Survivor 41 Winner Erika Casupanan Shares Her Thoughts On How The Show Can Improve Diversity

Survivor 41's Erika Casupanan
(Image credit: CBS)

True to Jeff Probst’s word that we could all just drop the 4 and keep the 1, Survivor 41 looked different in every possible way. From the new advantages to changes on finale night, contestants and fans had to consistently stay on their toes. But the biggest change of them all was the season having one of the most diverse casts in the show's history, thanks to CBS' commitment to improving in that regard. Erika Casupanan, who won the title of Sole Survivor in December, has some thoughts, though, as to how the show and media in general can still move the dial where diversity is concerned.

Truth be told, Erika Casupanan’s triumph on Survivor 41 with a 7-1-0 final vote – surprising as it was to some fans – shook the proverbial table. It made her the first woman of color to win since Natalie Anderson in San Juan del Sur in 2014, who was predated by Sandra Diaz-Twine in 2003 and 2010 and Vecepia Towery in 2001's Marquesas before that. It's definitely a shift in a more progressive direction, but when asked on Hot On The Street about how diversity in the entertainment industry should be approached moving forward, especially considering the difficult conversations that materialized on 41, Casupanan stated:

I think more conversations about diversity, more on-screen storytelling about diverse people, is something that for sure should continue. I think that another step on this journey would be ensuring that there's the right people behind-the-camera who are able to tell that diverse story as well. So making sure that it's not just diverse talent and then, let's say, very uniform people behind the camera trying to tell that story. But figuring out how we can make sure that there's also the people who are making the decisions -- in terms of how some thing is edited or how something is produced or distributed -- that also understand the story that diverse talent is telling.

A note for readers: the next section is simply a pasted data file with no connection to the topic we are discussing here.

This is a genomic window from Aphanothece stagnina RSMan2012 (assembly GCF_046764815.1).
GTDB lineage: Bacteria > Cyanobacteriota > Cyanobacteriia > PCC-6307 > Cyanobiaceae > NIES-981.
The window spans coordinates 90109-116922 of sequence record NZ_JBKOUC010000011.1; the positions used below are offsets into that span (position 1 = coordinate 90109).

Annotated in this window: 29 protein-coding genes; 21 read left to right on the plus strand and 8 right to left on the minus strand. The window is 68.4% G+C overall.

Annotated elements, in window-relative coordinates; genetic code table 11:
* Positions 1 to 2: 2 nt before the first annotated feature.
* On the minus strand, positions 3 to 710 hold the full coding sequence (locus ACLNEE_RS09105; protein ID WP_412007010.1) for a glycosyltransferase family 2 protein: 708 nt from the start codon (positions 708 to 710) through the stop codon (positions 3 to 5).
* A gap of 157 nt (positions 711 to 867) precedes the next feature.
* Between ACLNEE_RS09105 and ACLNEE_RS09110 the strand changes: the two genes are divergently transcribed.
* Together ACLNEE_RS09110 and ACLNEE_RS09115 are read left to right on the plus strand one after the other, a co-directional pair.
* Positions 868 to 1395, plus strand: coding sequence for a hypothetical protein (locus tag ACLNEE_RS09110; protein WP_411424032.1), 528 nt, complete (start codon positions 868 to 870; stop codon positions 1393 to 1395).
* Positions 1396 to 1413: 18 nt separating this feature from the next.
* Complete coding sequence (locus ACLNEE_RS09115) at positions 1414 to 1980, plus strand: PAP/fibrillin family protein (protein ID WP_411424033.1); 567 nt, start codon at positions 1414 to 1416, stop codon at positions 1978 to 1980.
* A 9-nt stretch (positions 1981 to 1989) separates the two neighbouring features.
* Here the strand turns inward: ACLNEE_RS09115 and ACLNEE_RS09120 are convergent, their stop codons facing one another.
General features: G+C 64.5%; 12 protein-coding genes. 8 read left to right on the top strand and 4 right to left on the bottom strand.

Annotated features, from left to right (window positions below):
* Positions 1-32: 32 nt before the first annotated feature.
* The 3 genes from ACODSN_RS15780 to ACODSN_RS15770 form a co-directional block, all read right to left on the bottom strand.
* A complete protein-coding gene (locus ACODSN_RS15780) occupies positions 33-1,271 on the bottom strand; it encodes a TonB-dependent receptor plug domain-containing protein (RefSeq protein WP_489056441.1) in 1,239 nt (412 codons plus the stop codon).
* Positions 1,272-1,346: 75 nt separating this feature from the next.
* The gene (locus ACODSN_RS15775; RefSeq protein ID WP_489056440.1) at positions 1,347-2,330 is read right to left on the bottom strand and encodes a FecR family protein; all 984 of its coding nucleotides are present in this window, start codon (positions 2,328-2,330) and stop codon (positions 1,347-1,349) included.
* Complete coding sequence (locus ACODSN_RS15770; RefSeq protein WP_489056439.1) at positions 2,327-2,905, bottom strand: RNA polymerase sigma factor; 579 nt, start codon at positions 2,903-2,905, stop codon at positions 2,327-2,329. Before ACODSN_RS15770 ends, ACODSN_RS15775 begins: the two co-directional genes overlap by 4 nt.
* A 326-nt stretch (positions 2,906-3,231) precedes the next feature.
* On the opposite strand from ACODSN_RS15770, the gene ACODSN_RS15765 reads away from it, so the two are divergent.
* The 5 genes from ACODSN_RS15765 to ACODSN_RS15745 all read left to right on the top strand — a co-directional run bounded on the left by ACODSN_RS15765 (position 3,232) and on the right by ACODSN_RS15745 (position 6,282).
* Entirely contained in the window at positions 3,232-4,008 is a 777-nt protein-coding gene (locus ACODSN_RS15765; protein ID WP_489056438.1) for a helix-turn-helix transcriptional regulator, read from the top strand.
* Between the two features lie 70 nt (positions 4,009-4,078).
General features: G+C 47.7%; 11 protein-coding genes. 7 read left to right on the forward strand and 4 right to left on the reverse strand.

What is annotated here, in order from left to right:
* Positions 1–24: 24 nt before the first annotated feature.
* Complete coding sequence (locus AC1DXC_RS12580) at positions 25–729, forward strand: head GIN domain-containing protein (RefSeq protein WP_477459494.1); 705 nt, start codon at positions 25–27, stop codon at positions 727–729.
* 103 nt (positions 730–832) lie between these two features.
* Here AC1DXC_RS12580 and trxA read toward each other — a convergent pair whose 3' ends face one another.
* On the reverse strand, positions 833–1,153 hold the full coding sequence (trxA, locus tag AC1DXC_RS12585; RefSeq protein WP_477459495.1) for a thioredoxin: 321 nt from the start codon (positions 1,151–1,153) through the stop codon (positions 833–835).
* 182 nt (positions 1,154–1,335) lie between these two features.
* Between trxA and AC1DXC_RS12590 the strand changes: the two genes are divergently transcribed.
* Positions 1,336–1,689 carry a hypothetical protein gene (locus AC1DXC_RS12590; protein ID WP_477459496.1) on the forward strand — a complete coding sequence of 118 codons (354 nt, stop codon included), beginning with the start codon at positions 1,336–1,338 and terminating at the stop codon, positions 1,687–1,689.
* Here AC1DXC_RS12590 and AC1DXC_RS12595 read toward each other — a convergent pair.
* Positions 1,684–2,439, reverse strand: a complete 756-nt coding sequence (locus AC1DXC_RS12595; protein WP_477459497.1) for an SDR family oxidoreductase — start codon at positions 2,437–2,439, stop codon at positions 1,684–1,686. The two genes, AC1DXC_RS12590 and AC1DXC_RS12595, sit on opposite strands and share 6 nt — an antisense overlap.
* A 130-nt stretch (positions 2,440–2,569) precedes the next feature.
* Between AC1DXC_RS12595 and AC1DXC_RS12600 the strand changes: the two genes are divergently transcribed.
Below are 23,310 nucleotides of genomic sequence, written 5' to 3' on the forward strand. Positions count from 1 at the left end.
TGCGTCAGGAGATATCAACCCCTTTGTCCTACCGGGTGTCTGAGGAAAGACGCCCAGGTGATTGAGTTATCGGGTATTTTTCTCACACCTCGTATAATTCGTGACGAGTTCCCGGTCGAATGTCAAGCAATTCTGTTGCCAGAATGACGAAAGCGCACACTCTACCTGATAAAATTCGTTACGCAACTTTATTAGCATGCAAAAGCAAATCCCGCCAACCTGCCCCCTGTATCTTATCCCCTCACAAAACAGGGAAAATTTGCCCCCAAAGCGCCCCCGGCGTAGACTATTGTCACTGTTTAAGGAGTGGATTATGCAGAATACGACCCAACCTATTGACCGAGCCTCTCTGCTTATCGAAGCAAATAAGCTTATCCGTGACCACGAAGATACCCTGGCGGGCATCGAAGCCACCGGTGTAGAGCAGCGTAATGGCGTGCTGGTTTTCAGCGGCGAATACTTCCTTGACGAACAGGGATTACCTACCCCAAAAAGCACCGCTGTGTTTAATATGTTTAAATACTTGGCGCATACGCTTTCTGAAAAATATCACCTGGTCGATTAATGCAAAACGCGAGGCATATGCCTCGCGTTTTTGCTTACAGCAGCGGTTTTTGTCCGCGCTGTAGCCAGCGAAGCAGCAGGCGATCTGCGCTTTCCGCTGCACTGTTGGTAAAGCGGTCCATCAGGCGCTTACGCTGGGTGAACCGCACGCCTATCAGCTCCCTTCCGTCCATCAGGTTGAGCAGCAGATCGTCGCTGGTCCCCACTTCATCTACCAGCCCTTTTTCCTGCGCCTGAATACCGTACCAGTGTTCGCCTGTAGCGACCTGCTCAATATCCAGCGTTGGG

The 32-year-old communications manager certainly makes some fair points. Despite attempts made by shows like Survivor to have more diverse talent, production teams are still lacking people of color. According to UCLA’s 2021 Hollywood Diversity Report, in fact, women and people of color were woefully underrepresented in behind-the-camera positions in comparison to their white, male counterparts.  

However, by adding more diversity to their on-screen lineups, once-taboo topics about race came about more often than usual on Season 41 of Survivor. Most notably, at the merge, four players solidified an all-Black alliance that surprisingly reflected a similar situation that happened on Big Brother 23. Their group eventually fell apart with Shan Smith’s elimination, but it also encouraged a discussion at the next tribal council as to how Deshawn Radden felt torn between individual choice and loyalty to the Black community overall. Smith herself reflected recently that she hopes the next season of the show learned where they might’ve fell short in pushing their alliance forward.

Additionally, Season 41 held more space for discussions about gender and sexuality as well. Jeff Probst notoriously kicked off the season by asking for input on whether his traditional “Come on in, guys!” greeting was too presumptive. After Ricard Foye (whose husband is transgender) shared his perspective, the host updated his vernacular on the spot. Contestant Evvie Jagoda, too, addressed audiences directly about her non-binary gender identity. Since then, she has expressed exactly why queer representation is so important for the show.

But, as we continue to process exactly what Survivor 41 did manage to accomplish in its shortened period of time, 42 is right around the corner. Viewers need to be looking out for the more subtle movers and shakers in the game – like Erika Casupanan, for example. Tune into the new season on CBS on March 9!

Lauren Vanderveen
Movies and TV News Writer

Freelance writer. Favs: film history, reality TV, astronomy, French fries.